Scored chocolate top
    Return to chiller overnight. The chocolate will solidify and the moisture in the müsli mix will spread evenly through all ingredients, making them hold together better.
    The cut chocolate muesli slice

Caution!

  • Do not touch the chocolate surface after it is poured!!! Your fingerprints will remain visible.
  • From the time of cutting into individual pieces till serving the individual müsli slices should stay refrigerated. Alterations in temperature will cause moisture in the air to condense on the chocolate coating. This ultimately leads to bright brown spots on it and makes it look unsightly and old.

The final result!

Enjoy!

René
🙂

PS: Yes, this might be one of the recipes featured at one of my next demo classes!

Stir Raw recipe – a simple classic!

Sometimes it is just the brilliant colours of a picture that inspire me to share a recipes. I’m sure you understand. Forgive the mess and enjoy the aliveness! 🙂

This recipe is by my dear friend and raw food mentor, Master Chef Chad Sarno. Such a simple way to make a delicious warm raw meal!!!
If you don’t own a square dehydrator like the Excalibur or Sedona, just put the dish in your oven at about 50°-75°C with the door ajar. Stir it frequently and after 30min it should be ready to be served. Test the food temperature with your little finger!

We made this dish at last week’s ‘Warm Winter Raw Foods – Asian’ class. Very enthusiastically received! Make more of the sauce and keep it in the fridge as an addition to your salads, sprouts or boiled potatoes/kumara!

You can add some lemon grass and kaffir lime leaf if you feel adventurous.
Here it is:

Stir Raw

By Chad Sarno
Serves 4-6

¨      1 c broccoli florets
¨      1 c julienne red bell pepper
¨      1 c red cabbage shredded
¨      1 c carrots julienne thin
¨      1 c portabella mushrooms, cubed and marinated in 3 T olive oil and
2 T tamari sauce
¨      1 c Asian bean sprouts
¨      ½ c cilantro chopped
¨      ½ c basil, fresh and torn
¨      ½ c olive oil
¨      2/3 c orange juice
¨      3 T white miso
¨      2 T tamari sauce
¨      3 T ginger chopped
¨      T garlic minced
¨      ½ T natural sea salt
¨      t cayenne
  1. In large bowl toss the broccoli, bell pepper, cabbage, carrot, marinated portabella mushrooms, Asian bean sprouts, cilantro and basil. Set aside.
  2. In high speed blender, continue to blend the olive oil, orange juice, miso, ginger, garlic, tamari, sea salt and cayenne.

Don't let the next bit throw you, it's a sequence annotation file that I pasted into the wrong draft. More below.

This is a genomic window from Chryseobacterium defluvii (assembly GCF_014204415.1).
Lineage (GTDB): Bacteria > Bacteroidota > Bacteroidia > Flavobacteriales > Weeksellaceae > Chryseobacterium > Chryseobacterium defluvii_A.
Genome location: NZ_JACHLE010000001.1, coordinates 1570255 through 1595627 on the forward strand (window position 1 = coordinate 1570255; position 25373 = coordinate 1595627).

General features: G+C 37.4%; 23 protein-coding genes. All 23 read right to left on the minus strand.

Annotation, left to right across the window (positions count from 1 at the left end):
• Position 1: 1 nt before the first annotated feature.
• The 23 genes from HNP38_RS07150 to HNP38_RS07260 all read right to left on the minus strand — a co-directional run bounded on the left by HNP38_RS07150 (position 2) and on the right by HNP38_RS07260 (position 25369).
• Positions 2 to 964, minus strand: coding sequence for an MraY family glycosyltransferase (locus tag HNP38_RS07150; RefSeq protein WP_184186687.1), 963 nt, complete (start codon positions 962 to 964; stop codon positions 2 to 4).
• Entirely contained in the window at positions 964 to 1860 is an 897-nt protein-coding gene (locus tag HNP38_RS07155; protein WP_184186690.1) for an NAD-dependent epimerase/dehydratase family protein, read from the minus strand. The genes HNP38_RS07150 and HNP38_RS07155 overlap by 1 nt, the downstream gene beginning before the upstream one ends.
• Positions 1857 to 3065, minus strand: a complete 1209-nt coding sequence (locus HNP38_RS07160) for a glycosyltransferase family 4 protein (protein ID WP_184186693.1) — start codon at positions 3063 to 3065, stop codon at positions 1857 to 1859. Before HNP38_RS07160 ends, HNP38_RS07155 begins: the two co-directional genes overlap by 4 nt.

3. Toss the sauce with the mixture of vegetables. Allow to marinate for about an hour.
  4. Spread on dehydrator sheets and continue to dehydrate at 105°F for 2-3hours. Serve warm.
    Stir Raw, fresh from the dehydrator

Enjoy!

René
🙂

Raw “Chef” or what?! Your Feedback requested!

Help!!!

at recent chef training with Anna

This is not a recipe post – for a change, and neither is it a class announcement. However, classes and teaching it is – my Passion!
My dear friend Sanjiv Deva of Total Business Solutions, after studying my business plan, pointed out to me that I’m sending mixed messages. Right he is!
Nowhere in my planning attempts was there talk about ‘real’ chef work. Coming out of mechanical engineering that might not surprise you. It did surprise me however when Sanjiv pointed it out.
What comes up a lot when describing my business and calling is: education, inspiration, teaching, raised consciousness, entertainment, health awareness, culinary education… You get my drift.

So, if there is no catering, cooking, baking, feeding people – means: no chefing, what is it???

Yes?

What does one call a person who enjoys inspiring others to explore unknown culinary territory, that comes with the side effects of increased energy, wellbeing and fun? …and puts the responsibility for peoples’ health and food choices back to where it belongs: to the people themselves.

Demo class at Wise Cicada

This is a serious request for your, dear readers’, input.

Initial attempts: raw food teacher, culinary educator, living foods consultant… all sound a bit klutzy.

Teaching at Green Expo

So with my main service being raw food demo classes and hands-on trainings and workshops for lovely mainstream people as well as freaks like you and me ;-), what shall I call myself, apart from René Archner???

The raw BBQ Man

The raw vegan BBQ Man?

There is plenty of space below ↓ for your constructive comments. Asking for ‘baptism by fire’…

With great anticipation and much Love,

René
🙂

Chef training lecture

Wheatgrass and Sprouting – vibrant Life Force home-grown! Recipe and Class

Ever thought of growing your own Greens without a garden? We have! – thought it and have a garden 😉

Infant Wheatgrass

Below a thorough description of how we grow wheatgrass without fuss and mess in planting pot trays in our house.

Let me just quickly announce our upcoming ‘Sprouting and Wheatgrass’ demo class on Wednesday, May 9th, 2012, from 7-9.30pm at the Wise Cicada in Newmarket, Auckland, New Zealand.

Come and Learn:

  • How to grow different sprouts and micro greens both in jars and on soil.
  • How to most effectively grow your own wheatgrass and juice it.
  • What benefits do different sprouts and micro greens offer you.
  • How to grow alfalfa, red clover, fenugreek, buckwheat, radish, wheatgrass, sunflower greens, pea shoots…

Your investment only: NZD60 – just click the PayPal button below to book your seat.

PayPal Buy Now

Full recipe booklet and samples included.